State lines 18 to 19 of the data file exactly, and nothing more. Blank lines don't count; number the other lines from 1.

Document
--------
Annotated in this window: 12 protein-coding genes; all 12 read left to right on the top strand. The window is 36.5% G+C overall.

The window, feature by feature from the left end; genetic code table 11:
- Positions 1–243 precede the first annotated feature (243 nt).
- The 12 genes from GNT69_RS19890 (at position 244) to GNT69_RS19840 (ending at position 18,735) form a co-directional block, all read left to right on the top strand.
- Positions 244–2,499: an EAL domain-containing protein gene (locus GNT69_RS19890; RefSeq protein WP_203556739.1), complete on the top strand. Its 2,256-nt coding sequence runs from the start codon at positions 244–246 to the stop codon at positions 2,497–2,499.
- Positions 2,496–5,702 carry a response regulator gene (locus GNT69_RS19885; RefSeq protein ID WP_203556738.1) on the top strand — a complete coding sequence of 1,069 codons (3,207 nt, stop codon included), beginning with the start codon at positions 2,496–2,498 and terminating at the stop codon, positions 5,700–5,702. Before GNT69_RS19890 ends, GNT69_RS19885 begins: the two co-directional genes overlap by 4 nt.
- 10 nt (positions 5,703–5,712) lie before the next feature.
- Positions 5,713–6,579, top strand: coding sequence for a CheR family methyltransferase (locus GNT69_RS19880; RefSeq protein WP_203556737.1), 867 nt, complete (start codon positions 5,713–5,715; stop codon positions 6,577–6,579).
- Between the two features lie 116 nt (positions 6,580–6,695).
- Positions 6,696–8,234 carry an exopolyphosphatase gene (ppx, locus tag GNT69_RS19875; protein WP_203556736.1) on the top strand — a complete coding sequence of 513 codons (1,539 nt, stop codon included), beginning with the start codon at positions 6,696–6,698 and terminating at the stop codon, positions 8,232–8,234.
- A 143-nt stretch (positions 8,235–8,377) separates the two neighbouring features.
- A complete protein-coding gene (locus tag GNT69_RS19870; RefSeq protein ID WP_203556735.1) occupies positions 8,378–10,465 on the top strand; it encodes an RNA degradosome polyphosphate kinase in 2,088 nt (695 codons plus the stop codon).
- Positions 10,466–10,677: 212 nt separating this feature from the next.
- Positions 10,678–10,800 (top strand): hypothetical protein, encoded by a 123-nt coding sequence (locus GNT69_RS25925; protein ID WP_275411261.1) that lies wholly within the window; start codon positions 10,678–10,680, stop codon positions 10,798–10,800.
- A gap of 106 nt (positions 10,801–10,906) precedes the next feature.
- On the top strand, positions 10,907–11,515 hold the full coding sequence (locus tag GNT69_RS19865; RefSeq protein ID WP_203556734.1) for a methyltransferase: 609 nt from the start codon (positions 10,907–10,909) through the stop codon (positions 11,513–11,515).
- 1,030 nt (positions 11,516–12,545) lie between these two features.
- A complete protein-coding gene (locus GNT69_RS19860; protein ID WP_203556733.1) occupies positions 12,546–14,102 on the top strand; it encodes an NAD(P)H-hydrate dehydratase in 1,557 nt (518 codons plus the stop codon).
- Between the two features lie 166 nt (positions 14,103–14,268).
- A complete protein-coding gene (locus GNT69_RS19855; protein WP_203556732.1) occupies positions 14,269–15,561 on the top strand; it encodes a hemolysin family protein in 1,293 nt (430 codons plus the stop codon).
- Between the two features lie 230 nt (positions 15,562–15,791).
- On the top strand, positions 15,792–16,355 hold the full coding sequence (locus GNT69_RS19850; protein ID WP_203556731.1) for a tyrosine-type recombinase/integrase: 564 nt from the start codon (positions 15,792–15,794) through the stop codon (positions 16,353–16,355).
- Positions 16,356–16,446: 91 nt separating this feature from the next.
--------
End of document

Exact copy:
- A complete protein-coding gene (locus GNT69_RS19860; protein ID WP_203556733.1) occupies positions 12,546–14,102 on the top strand; it encodes an NAD(P)H-hydrate dehydratase in 1,557 nt (518 codons plus the stop codon).
- Between the two features lie 166 nt (positions 14,103–14,268).